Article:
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- Refugees in Europe: Asylum Applications per Country (Chart) September 2, 2015
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- Truth and Reconciliation Commission Highlights Decades of Cultural Genocide in Canada June 4, 2015
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Almost weekend but I was thinking, do people have contingency plans? Are they devising a plan B just in case plan A breaks loose?
I guess it’s wise to think of plan C and D. Having just B around is no longer reassuring.
It has come to my attention that UN interns are forced to live in tents to be able to complete their internship at the UNOG in Geneva. Thanks to the article published by Tribune de Geneve, I have learnt that David Hyde, a 22-year old UN intern from New Zealand was found sleeping in a tent on the shores of Geneva lake, not too far away from Palais des Nations where he had accepted an unpaid 6 months internship.
The poor fellow camped for two weeks before making headlines around the world and forcing UN to hold a special press conference in which three unpaid interns assured journalists they were happy performing 6 months unpaid work. Mind you, professional P-level work!
I read some more articles about the case and it appears that David did somewhat do a mise en scène by camping outside UN. However, he certainly did not have any other means of actually getting a rent.
For anyone who has a basic knowledge of UN, it is a fact that UN interships are unpaid. Period. Most UN System agencies refuse to pay their interns as well. The ILO started paying its interns recently after one poor guy was found sleeping in the basement.
For all the talk there is about this situation being under the sole control of the General Assembly and Member States, the people involved in propagating and abusing the hordes of interns willing to do unpaid work at the UN should feel ashamed.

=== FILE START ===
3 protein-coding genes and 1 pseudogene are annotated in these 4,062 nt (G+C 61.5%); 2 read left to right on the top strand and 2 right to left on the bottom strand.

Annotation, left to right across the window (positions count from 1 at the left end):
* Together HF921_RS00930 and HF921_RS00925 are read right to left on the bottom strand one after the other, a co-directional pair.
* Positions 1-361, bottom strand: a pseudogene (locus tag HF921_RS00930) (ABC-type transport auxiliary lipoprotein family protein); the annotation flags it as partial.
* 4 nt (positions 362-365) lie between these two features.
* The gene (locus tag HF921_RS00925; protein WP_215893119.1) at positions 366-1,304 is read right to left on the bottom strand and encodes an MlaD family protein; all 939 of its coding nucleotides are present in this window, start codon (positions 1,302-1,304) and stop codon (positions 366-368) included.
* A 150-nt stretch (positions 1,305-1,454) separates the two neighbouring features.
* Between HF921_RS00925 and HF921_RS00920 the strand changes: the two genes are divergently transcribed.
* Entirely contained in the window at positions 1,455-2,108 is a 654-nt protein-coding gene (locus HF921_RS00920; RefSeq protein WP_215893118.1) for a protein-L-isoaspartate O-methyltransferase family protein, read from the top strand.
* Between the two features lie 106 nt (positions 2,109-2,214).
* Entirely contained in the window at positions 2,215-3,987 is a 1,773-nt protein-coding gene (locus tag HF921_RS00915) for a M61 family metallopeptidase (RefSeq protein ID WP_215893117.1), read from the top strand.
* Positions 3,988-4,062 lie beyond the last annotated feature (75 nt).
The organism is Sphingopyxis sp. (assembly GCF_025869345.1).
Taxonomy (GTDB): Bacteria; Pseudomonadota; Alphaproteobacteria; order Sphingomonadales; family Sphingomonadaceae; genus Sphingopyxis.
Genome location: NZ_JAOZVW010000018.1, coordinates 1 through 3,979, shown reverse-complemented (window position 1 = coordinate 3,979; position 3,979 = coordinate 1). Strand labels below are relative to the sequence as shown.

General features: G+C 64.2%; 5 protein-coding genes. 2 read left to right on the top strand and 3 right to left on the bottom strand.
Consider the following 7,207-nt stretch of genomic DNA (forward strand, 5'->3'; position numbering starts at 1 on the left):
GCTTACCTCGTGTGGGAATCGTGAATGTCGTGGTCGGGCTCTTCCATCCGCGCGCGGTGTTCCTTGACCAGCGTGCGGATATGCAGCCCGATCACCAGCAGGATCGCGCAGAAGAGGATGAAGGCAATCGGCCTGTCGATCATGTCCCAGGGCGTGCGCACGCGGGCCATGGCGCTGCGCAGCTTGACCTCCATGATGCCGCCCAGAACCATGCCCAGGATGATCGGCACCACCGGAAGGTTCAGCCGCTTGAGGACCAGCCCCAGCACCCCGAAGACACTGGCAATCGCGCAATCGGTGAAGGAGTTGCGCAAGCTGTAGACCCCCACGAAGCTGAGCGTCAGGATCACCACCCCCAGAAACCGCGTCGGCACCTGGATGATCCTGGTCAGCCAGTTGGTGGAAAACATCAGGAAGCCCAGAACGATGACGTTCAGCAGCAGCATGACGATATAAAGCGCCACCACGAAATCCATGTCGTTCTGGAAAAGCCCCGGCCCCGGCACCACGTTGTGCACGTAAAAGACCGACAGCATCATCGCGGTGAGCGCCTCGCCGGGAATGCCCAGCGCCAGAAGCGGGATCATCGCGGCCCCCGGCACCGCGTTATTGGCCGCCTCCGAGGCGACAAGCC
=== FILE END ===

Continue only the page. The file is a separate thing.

No press conferences needed. Unpaid is unfair. Trampling on human rights when one is promoting human rights speaks for itself. Period.
And by the way, excellent PR case for supporting intern rights in Geneva, thank you David!
It’s been 4 years since I opened this blog on WordPress. Ever since, I have posted some 300 news and gathered a few hundred followers for which I am thankful.
I also followed back a certain number of you and have been following some interesting topics and discussions.
As you have noticed, I am not posting regularly which is a shame but things get crowded at certain times which is what makes it difficult to keep a daily contact. I will be making amends in the future hopefully.
All in all, I wish all my followers a happy Sunday and happy summer thoughts!
PS. And of course, the CAKE!!! It just does not read exactly WordPress, but you get my point :)
The full landmark report of Canada’s Truth and Reconciliation Commission has just been released. The 360-page documents sheds crucial light on the sexually and culturally abusive system of residential schools aimed at ‘civilizing’ indigenous underage children.
I could not be more proud of having brought my own work contribution to this achievement and I am happy for the people whose stories are finally heard worldwide.
Here is how the report introduces its scope, findings and recommendations:
“For over a century, the central goals of Canada’s Aboriginal policy were to eliminate Aboriginal governments; ignore Aboriginal rights; terminate the Treaties; and, through a process of assimilation, cause Aboriginal peoples to cease to exist as distinct legal, social, cultural, religious, and racial entities in Canada. The establishment and operation of residential schools were a central element of this policy, which can best be
described as “cultural genocide.”Physical genocide is the mass killing of the members of a targeted group, and biological genocide is the destruction of the group’s reproductive capacity.
Cultural genocide is the destruction of those structures and practices that allow the group to continue as a group. States that engage in cultural genocide set out to destroy the political and social institutions of the targeted group. Land is seized, and populations are forcibly transferred and their movement is restricted. Languages are banned. Spiritual leaders are persecuted, spiritual practices are forbidden, and objects of spiritual value are confiscated and destroyed. And, most significantly to the issue at hand, families are disrupted to prevent the transmission of cultural values and identity from one generation to the next. In its dealing with Aboriginal people, Canada did all these things.”
Uncomfortable: A tourist couple (right) and a group of temporarily detained immigrants take shelter from rain outside a police station in Kos island